Quick Recipes and Easy

The Incredible Edible Lobster

Ever wonder what lobsters eat, or why they are red? How about the right way to cook them and what that green stuff is? Here’s some fascinating facts about our favorite summer meal.

We like to eat them, but what do they eat? Lobsters crawl around the bottom of the sea hunting for food at night. Although they will eat dead food, they subsist primarily on crabs, clams, fish, mussels and sea urchins – they eat over 100 different types of seafood and plants. They live in rocky areas off the coast and hide in the rocks
and seaweed during the day and forage at night. Lobsters can live to be 140 years or more and can travel 100 miles in a year!

Once fascinating thing about lobsters is their coloring. Of course, when we picture them we reckon of them as being red but that is only after they are cooked. When alive they are greenish brown, blue, yellow and even white. There really are some reddish colored ones too, but the bright red that we reckon of is only after they are cooked.

Lobsters molt (shed their shell) in order to grow.
Lobsters can also regenerate their claws, legs and antennae, but
did you know that they can drop a leg or claw at will and walk away to regenerate another one later?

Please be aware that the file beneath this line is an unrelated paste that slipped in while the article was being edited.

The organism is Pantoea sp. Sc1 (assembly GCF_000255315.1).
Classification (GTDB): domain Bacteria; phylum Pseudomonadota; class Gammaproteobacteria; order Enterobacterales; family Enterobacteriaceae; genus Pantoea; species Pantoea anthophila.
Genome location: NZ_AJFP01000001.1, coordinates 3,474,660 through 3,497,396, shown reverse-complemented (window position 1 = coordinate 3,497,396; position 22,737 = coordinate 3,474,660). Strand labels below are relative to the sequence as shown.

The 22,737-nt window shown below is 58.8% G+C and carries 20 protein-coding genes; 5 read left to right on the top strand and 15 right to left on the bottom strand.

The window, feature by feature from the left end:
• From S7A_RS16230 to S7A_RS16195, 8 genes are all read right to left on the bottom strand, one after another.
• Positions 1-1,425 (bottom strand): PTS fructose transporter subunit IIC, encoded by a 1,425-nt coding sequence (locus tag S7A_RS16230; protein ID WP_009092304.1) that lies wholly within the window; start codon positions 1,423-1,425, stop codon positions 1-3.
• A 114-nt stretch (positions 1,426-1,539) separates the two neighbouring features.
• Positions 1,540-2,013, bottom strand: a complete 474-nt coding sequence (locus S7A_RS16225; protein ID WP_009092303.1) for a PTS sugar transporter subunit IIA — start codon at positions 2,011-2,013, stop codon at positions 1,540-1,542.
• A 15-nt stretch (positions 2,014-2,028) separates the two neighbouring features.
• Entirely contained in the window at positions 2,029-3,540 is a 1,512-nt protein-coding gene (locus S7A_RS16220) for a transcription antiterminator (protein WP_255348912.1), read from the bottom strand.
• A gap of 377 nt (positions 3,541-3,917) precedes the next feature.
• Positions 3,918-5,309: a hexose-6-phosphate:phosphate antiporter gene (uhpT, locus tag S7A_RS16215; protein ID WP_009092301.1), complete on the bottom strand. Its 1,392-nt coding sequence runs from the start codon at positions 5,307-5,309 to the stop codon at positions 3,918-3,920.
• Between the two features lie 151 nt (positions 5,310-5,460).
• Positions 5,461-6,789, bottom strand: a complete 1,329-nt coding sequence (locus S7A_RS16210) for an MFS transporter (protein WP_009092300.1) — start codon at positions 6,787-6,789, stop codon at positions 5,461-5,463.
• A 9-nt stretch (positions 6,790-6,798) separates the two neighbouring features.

And what about cooking? Should you boil them or is that cruel? Contrary to well loved belief they do not have vocal cords so they won’t scream when you plunge them into boiling water! And the best way to cook them is to boil or steam them, but don’t overcook or the meat will be rubbery.

Inside a lobster is some fascinating stuff. Aside from the sweet white meat, lobsters have other weird substances in unusual colors! You may find that when you first open your lobster, there is a white goopy stuff between the meat and the shells – this is their blood (it is clear while they are alive and turns white when cooked). It has no taste and is harmless so you can either wash it off or eat it!

And what about the icky green stuff inside the body? That’s the lobsters liver or digestive system. Commonly called tomalley, it is safe to eat but since it is the liver it would most likely be the waste basket for all the toxins circulating through the creature so you may want to just discard it and go on to the excellent stuff.

And the red stuff? A female lobster carries it’s unfertilized eggs, or roe, under the tail. These are a bright red or coral
color and are safe to eat and even considered a delicacy by some.

Lee Dobbins is a writer for online-gourmet-foods.com Online Gourmet Foods where you can
find out more about gourmet foods and online-gourmet-foods.com/seafood-articles.html seafood.



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